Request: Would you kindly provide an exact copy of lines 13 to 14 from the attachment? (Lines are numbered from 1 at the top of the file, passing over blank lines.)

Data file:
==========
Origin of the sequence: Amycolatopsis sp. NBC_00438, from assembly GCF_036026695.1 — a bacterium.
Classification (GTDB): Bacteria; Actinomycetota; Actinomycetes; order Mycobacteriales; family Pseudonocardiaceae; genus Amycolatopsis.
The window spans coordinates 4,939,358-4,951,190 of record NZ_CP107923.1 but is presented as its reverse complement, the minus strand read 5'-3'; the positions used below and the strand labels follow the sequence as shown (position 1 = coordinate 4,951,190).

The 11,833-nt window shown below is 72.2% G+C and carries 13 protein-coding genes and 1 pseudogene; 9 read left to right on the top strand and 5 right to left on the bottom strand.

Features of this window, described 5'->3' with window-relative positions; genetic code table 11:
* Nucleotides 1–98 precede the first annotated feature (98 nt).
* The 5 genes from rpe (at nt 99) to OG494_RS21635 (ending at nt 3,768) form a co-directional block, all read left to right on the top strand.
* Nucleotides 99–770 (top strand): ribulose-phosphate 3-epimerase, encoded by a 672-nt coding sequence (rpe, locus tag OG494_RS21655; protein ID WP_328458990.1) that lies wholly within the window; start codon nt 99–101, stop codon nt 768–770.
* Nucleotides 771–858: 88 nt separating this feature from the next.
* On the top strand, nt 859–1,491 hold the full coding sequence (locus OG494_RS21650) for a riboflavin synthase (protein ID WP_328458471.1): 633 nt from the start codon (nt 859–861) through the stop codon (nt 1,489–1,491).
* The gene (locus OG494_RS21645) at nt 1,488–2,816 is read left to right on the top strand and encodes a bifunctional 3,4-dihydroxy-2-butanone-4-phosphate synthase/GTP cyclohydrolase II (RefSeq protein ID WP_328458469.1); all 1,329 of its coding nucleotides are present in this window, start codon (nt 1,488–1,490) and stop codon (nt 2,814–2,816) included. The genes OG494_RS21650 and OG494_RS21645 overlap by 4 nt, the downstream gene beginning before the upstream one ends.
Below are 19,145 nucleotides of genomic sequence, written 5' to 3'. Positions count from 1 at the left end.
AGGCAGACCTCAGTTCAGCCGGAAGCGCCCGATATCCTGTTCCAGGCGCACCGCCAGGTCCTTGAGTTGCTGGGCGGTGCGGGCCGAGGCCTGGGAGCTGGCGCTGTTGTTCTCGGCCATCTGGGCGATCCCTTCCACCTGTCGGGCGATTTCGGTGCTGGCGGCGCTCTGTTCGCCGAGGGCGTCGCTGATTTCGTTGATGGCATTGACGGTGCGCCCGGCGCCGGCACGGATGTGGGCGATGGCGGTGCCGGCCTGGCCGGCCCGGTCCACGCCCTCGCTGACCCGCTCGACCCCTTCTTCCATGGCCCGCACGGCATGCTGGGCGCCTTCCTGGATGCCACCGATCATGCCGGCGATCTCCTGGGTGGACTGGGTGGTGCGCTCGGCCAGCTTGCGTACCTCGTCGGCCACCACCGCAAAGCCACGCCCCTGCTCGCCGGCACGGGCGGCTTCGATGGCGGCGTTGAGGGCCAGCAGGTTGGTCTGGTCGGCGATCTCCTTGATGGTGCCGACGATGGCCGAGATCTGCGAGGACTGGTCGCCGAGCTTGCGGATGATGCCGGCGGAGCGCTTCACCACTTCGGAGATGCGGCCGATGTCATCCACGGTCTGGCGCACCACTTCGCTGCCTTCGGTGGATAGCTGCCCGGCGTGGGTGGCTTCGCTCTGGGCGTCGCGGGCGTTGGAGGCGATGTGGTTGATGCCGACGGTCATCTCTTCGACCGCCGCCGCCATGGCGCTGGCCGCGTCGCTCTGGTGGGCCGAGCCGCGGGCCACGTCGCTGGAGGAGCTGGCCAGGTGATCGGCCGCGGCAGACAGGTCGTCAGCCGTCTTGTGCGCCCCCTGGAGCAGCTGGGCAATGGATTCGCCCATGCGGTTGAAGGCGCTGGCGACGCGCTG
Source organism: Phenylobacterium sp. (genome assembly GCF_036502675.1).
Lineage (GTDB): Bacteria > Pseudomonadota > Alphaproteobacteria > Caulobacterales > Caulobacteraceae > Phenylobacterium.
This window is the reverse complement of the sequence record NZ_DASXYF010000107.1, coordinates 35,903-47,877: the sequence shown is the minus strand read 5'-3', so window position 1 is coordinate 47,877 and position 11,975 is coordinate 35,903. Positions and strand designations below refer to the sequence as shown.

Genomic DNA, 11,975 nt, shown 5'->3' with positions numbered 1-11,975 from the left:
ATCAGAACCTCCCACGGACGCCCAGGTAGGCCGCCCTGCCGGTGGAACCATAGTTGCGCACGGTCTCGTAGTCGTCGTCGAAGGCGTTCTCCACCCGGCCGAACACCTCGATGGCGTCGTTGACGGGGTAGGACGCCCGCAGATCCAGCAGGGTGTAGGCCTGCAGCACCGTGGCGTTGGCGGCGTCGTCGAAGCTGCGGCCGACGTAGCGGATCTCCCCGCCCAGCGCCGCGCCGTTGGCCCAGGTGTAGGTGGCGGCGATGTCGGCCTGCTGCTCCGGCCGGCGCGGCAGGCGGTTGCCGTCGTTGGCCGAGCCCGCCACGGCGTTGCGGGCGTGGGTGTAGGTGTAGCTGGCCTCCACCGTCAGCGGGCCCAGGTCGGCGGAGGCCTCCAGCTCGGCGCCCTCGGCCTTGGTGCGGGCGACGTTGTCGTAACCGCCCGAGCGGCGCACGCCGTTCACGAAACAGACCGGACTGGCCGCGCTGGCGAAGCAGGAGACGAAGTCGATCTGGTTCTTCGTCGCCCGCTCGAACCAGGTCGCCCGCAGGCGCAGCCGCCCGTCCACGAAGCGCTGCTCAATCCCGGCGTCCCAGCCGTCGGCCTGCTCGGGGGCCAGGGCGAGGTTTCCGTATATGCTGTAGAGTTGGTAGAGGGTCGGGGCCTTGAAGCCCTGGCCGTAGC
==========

AGGCAGACCTCAGTTCAGCCGGAAGCGCCCGATATCCTGTTCCAGGCGCACCGCCAGGTCCTTGAGTTGCTGGGCGGTGCGGGCCGAGGCCTGGGAGCTGGCGCTGTTGTTCTCGGCCATCTGGGCGATCCCTTCCACCTGTCGGGCGATTTCGGTGCTGGCGGCGCTCTGTTCGCCGAGGGCGTCGCTGATTTCGTTGATGGCATTGACGGTGCGCCCGGCGCCGGCACGGATGTGGGCGATGGCGGTGCCGGCCTGGCCGGCCCGGTCCACGCCCTCGCTGACCCGCTCGACCCCTTCTTCCATGGCCCGCACGGCATGCTGGGCGCCTTCCTGGATGCCACCGATCATGCCGGCGATCTCCTGGGTGGACTGGGTGGTGCGCTCGGCCAGCTTGCGTACCTCGTCGGCCACCACCGCAAAGCCACGCCCCTGCTCGCCGGCACGGGCGGCTTCGATGGCGGCGTTGAGGGCCAGCAGGTTGGTCTGGTCGGCGATCTCCTTGATGGTGCCGACGATGGCCGAGATCTGCGAGGACTGGTCGCCGAGCTTGCGGATGATGCCGGCGGAGCGCTTCACCACTTCGGAGATGCGGCCGATGTCATCCACGGTCTGGCGCACCACTTCGCTGCCTTCGGTGGATAGCTGCCCGGCGTGGGTGGCTTCGCTCTGGGCGTCGCGGGCGTTGGAGGCGATGTGGTTGATGCCGACGGTCATCTCTTCGACCGCCGCCGCCATGGCGCTGGCCGCGTCGCTCTGGTGGGCCGAGCCGCGGGCCACGTCGCTGGAGGAGCTGGCCAGGTGATCGGCCGCGGCAGACAGGTCGTCAGCCGTCTTGTGCGCCCCCTGGAGCAGCTGGGCAATGGATTCGCCCATGCGGTTGAAGGCGCTGGCGACGCGCTG
Source organism: Phenylobacterium sp. (genome assembly GCF_036502675.1).